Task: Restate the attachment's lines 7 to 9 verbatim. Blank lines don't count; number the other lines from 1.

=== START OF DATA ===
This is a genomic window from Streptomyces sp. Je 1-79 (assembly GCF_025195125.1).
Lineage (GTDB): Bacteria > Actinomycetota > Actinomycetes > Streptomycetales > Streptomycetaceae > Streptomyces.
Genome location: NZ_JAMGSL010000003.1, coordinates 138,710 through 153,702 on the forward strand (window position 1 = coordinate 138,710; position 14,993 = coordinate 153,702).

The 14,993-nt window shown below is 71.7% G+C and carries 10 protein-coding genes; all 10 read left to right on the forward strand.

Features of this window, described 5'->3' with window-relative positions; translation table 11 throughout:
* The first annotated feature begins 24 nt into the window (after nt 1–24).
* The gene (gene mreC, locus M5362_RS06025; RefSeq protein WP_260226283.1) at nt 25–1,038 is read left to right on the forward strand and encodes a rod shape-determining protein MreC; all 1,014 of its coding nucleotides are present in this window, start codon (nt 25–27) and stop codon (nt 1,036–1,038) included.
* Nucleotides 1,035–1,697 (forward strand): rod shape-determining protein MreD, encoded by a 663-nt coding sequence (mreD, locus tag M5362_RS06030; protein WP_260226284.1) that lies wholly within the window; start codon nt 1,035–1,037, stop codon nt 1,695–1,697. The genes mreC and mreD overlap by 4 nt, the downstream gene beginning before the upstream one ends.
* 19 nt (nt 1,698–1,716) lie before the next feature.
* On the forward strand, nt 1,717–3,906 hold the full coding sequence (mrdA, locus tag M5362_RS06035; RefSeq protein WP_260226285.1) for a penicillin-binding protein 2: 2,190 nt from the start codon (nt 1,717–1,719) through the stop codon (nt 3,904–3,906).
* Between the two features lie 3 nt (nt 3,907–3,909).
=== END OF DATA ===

* The gene (gene mreC, locus M5362_RS06025; RefSeq protein WP_260226283.1) at nt 25–1,038 is read left to right on the forward strand and encodes a rod shape-determining protein MreC; all 1,014 of its coding nucleotides are present in this window, start codon (nt 25–27) and stop codon (nt 1,036–1,038) included.
* Nucleotides 1,035–1,697 (forward strand): rod shape-determining protein MreD, encoded by a 663-nt coding sequence (mreD, locus tag M5362_RS06030; protein WP_260226284.1) that lies wholly within the window; start codon nt 1,035–1,037, stop codon nt 1,695–1,697. The genes mreC and mreD overlap by 4 nt, the downstream gene beginning before the upstream one ends.
* 19 nt (nt 1,698–1,716) lie before the next feature.